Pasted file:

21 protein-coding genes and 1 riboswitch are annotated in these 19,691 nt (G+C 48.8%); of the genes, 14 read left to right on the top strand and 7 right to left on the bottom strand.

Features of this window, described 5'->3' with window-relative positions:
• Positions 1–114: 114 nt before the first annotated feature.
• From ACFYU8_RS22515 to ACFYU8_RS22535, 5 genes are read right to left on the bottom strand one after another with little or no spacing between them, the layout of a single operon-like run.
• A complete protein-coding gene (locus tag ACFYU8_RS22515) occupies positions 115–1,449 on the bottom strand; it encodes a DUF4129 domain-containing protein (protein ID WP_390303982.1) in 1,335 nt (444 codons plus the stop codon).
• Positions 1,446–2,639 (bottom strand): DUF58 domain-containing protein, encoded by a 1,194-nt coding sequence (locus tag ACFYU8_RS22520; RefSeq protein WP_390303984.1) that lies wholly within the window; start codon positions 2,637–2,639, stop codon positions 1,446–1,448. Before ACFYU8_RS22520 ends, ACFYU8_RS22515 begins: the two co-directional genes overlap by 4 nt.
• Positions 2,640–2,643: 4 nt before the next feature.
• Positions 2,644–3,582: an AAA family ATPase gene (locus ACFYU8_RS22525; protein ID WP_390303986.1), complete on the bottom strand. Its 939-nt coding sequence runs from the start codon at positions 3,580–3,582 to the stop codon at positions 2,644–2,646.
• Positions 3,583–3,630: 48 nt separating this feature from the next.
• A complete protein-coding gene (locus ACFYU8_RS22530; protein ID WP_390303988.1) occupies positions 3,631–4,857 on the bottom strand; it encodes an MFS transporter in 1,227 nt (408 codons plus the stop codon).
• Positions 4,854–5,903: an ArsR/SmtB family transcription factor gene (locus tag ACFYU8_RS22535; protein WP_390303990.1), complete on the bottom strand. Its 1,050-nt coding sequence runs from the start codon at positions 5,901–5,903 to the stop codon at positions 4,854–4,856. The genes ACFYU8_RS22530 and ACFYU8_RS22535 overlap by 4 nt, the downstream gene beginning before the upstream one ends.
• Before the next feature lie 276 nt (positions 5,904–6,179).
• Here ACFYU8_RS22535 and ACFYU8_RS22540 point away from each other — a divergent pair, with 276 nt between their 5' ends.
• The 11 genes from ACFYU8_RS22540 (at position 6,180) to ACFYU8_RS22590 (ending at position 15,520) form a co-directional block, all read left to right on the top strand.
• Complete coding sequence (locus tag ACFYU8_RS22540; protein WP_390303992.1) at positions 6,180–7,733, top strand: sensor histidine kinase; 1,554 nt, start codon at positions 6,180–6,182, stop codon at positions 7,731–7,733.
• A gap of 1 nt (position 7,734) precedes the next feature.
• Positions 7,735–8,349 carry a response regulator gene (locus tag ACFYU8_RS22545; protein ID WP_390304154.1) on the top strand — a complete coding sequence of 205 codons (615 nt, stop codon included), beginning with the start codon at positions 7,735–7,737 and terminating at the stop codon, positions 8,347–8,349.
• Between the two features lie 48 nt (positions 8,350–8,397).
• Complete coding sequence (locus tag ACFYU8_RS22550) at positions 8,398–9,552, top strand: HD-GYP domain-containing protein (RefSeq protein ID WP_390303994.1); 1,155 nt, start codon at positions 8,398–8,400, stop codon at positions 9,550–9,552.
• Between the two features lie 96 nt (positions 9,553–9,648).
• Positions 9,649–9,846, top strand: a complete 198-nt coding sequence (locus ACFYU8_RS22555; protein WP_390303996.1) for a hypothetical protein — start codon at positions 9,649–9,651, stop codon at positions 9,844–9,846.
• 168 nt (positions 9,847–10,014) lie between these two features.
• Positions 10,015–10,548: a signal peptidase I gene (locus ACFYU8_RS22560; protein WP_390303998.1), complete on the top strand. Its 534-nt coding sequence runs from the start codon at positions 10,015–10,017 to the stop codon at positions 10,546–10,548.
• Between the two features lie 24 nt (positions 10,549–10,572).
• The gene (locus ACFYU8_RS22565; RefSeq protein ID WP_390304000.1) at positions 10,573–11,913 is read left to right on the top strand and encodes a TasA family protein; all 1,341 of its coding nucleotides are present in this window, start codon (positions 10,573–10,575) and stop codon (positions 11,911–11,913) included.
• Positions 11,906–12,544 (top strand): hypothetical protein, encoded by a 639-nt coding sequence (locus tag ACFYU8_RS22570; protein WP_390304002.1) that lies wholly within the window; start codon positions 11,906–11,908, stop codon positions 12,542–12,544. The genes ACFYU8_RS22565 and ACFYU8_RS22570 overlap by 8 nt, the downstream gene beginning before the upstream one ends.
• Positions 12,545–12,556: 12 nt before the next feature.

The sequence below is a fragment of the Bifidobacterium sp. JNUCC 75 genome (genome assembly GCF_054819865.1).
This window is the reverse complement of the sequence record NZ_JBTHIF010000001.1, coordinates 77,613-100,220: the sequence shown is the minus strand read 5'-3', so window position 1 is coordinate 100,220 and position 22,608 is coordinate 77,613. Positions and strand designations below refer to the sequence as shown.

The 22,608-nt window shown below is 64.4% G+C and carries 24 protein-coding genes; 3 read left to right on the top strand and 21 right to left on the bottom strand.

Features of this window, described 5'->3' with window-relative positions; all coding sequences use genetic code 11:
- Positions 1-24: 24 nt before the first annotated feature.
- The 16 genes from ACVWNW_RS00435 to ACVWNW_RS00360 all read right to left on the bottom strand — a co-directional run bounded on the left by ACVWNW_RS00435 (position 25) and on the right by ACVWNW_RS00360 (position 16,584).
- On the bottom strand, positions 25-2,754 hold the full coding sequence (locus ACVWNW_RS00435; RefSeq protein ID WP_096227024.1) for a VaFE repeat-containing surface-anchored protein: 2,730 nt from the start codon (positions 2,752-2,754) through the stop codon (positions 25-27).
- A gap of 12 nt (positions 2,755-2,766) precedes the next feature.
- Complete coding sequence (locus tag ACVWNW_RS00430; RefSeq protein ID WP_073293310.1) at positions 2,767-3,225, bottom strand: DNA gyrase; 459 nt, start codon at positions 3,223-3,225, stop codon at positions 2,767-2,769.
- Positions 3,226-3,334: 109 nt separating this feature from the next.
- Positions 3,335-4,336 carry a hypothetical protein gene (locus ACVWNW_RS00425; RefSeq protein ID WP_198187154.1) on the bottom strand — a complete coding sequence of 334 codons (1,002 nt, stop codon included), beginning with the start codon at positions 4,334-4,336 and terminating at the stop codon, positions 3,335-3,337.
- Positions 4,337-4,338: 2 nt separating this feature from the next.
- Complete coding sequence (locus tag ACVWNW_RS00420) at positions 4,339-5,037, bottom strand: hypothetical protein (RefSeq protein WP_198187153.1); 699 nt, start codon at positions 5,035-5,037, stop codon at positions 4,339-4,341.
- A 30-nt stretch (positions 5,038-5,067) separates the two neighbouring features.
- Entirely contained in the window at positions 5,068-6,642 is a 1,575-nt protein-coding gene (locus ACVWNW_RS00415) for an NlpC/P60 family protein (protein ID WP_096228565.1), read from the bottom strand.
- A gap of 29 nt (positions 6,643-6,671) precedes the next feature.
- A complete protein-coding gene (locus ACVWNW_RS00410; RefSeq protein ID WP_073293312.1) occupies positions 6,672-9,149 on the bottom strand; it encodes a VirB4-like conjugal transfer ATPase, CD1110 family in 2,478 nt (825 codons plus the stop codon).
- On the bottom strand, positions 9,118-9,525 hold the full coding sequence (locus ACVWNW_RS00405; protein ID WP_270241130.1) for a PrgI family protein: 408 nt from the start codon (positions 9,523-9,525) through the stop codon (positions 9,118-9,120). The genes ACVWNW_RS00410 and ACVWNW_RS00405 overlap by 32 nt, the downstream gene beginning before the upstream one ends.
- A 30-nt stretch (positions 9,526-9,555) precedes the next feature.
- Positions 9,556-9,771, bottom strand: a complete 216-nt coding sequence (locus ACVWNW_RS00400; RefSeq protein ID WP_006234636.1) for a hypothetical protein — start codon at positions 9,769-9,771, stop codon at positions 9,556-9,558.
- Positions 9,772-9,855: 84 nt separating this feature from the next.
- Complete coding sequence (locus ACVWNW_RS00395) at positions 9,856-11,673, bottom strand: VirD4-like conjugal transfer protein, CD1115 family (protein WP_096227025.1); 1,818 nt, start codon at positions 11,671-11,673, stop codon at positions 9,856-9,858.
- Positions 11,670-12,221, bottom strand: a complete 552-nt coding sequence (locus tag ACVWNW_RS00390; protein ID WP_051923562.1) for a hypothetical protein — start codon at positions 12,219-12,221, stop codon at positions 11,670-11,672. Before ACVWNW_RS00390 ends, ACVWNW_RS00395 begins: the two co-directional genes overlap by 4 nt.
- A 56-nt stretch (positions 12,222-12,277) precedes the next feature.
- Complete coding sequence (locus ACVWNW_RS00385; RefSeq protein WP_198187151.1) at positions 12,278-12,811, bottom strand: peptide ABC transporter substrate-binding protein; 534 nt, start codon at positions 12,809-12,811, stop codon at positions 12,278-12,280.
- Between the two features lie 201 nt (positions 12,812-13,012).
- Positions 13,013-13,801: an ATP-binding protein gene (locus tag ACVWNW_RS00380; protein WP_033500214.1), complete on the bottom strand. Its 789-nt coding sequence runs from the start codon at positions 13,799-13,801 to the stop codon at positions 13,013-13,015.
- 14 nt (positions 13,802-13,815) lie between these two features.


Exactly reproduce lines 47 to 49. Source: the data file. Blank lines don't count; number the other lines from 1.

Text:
- Positions 9,556-9,771, bottom strand: a complete 216-nt coding sequence (locus ACVWNW_RS00400; RefSeq protein ID WP_006234636.1) for a hypothetical protein — start codon at positions 9,769-9,771, stop codon at positions 9,556-9,558.
- Positions 9,772-9,855: 84 nt separating this feature from the next.
- Complete coding sequence (locus ACVWNW_RS00395) at positions 9,856-11,673, bottom strand: VirD4-like conjugal transfer protein, CD1115 family (protein WP_096227025.1); 1,818 nt, start codon at positions 11,671-11,673, stop codon at positions 9,856-9,858.